Whoa! I don't know about you folks, but after reading some of this week's hospital finance news, it looks to me like things just can't hold together as they have been for too much longer. And since we don't have an entity like the banking industry's FDIC to step in and guarantee their finances, I predict that we may be on the verge of a wave of closures that hasn't been seen in decades. (Yeah, I know--sorry to be such a bummer.)
Of course, even without the subprime meltdown and subsequent Wall Street flame-out, many hospitals' financial indicators have been heading in the wrong direction. Now, with the economy pushing consumers to postpone even somewhat elective services, and self-pay debt levels rising--just to name a couple of new bogeymen--it's gotten a notch or two worse. And hospitals are taking some pretty risky steps to cope with the situation.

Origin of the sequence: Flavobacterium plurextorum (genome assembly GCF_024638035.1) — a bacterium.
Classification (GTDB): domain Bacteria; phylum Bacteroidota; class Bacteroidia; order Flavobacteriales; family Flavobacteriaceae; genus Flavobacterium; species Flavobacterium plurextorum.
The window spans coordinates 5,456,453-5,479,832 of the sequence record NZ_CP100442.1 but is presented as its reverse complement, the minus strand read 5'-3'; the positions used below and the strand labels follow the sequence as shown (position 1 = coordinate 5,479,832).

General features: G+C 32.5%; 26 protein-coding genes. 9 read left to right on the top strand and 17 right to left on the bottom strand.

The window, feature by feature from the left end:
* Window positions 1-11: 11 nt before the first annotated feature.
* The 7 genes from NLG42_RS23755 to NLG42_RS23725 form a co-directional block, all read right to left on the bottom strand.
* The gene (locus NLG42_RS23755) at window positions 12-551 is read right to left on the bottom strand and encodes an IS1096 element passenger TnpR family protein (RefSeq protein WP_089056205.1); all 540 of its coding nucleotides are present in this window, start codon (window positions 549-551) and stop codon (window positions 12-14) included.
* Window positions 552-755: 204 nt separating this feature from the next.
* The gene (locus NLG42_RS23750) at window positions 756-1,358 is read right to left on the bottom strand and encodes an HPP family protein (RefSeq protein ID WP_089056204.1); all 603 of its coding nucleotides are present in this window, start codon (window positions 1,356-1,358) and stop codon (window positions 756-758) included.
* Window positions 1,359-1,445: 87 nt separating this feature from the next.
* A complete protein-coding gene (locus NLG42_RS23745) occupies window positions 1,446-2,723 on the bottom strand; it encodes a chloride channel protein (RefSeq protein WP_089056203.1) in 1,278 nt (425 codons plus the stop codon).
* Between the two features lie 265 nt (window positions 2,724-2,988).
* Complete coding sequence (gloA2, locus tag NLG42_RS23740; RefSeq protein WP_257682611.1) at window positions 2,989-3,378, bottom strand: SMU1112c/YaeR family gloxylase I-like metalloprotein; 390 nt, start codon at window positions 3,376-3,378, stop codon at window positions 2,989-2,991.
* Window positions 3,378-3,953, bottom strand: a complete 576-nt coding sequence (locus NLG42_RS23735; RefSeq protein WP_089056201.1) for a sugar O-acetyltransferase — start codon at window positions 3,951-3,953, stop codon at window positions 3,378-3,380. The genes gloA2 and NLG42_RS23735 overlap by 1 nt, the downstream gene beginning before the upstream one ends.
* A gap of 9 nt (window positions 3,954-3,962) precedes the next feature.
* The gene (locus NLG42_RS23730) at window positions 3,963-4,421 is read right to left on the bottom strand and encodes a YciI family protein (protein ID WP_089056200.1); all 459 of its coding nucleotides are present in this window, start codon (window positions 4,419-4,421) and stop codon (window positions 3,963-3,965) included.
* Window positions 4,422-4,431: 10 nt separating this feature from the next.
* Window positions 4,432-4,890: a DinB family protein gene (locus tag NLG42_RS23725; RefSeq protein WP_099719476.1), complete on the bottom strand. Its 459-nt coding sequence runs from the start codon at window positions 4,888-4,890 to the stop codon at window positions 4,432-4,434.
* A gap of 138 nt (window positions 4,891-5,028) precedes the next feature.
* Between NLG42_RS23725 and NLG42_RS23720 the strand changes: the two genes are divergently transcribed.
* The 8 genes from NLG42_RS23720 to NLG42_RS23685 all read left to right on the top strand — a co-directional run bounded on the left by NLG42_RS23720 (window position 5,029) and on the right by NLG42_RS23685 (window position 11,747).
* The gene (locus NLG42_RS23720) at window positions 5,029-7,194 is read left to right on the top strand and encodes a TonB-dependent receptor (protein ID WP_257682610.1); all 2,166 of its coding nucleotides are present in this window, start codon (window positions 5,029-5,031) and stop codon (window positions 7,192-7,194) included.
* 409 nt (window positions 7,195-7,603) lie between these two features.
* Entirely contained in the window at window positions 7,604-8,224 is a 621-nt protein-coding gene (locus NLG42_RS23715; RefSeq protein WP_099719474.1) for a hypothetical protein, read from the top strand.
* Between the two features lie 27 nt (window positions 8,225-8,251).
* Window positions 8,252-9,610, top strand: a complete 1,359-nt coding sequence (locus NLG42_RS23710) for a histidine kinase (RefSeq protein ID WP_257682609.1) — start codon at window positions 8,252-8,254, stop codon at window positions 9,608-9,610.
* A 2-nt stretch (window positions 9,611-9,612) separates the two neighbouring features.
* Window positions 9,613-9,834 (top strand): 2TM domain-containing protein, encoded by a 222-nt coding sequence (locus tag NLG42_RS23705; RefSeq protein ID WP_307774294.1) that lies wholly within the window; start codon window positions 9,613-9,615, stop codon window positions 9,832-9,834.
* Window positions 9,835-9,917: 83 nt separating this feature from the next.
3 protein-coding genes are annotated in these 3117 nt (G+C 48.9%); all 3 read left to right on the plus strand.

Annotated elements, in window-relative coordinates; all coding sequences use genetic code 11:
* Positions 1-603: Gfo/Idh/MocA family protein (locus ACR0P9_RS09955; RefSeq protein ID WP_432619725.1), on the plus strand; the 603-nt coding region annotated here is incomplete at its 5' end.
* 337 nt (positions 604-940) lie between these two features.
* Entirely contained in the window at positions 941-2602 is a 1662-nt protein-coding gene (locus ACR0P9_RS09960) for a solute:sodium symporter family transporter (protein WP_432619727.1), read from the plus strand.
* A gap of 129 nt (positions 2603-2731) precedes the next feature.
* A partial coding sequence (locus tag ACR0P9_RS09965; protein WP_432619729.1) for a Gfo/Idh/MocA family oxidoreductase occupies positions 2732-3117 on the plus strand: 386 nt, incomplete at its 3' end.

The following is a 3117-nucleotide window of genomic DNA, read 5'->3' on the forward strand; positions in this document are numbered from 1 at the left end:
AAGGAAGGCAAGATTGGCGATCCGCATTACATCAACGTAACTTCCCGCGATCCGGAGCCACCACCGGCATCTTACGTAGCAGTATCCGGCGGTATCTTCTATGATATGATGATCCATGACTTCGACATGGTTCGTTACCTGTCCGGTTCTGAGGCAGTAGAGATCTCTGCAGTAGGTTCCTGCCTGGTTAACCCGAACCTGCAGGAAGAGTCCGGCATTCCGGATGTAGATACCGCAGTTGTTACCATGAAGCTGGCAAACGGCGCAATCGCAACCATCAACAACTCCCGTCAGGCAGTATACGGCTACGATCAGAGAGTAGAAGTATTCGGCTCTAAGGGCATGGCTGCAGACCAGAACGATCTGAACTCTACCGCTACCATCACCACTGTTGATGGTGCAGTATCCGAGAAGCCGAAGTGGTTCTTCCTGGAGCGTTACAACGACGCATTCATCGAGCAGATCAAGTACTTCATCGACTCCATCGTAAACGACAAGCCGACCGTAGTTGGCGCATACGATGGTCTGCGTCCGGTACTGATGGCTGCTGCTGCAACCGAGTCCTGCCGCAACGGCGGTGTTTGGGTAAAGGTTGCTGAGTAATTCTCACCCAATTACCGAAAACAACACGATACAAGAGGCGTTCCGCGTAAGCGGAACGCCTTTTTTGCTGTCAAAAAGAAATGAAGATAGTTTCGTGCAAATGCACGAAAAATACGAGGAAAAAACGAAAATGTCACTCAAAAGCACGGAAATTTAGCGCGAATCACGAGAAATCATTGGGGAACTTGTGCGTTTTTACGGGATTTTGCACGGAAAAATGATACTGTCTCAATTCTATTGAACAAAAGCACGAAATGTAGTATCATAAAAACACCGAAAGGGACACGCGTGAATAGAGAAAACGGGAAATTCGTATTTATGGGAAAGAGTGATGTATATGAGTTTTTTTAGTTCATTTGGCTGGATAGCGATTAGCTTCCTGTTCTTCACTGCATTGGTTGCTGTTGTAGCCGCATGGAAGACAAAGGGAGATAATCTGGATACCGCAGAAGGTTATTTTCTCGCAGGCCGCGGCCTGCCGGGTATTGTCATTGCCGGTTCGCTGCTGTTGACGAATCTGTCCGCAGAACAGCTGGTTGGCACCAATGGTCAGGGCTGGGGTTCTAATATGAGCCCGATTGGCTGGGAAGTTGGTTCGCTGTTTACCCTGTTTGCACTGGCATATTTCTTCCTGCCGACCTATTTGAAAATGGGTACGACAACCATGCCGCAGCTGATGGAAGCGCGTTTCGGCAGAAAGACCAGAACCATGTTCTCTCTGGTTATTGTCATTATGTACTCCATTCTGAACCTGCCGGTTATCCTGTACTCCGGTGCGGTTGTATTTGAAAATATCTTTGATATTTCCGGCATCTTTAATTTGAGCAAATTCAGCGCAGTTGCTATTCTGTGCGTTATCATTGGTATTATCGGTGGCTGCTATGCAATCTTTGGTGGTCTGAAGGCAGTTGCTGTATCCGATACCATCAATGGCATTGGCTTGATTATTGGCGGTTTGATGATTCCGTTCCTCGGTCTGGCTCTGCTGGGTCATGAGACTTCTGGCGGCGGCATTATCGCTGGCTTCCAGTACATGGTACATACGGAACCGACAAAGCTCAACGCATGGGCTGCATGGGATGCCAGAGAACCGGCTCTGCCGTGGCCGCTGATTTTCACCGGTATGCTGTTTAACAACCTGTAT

As you'll see elsewhere in today's issue, some hospitals are responding by digging into their investment income more deeply than usual, using it to finance capital projects, or even meet operational needs. Others are issuing bonds with the scary codicil that they'll buy them back if finicky investors want to dump them.
Both of these situations put a huge squeeze on hospitals' long-term viability. One robs from their long-term assets to solve medium-term problems (like how to buy the IT gadget of the week), while the other puts the hospitals at risk of being bled dry by investors who get spooked.
Of course, I'm not suggesting that smart investment in capital projects is a foolish use of capital, including investment capital. Hey, it might be a smarter use of your money and have more upside than many of today's Wall Street vehicles. But it is a scary way to go. And as for the bond buy-backs, they're an even bigger risk that exposes the institution to catastrophic problems, or even complete failure.
Honestly, I'm sure there are some good news stories out there on the capital financing front, but they haven't reached my desk. Hey, if you've got some, please write to me and tell me about them. I'd love to be the bearer of good tidings for once! - Anne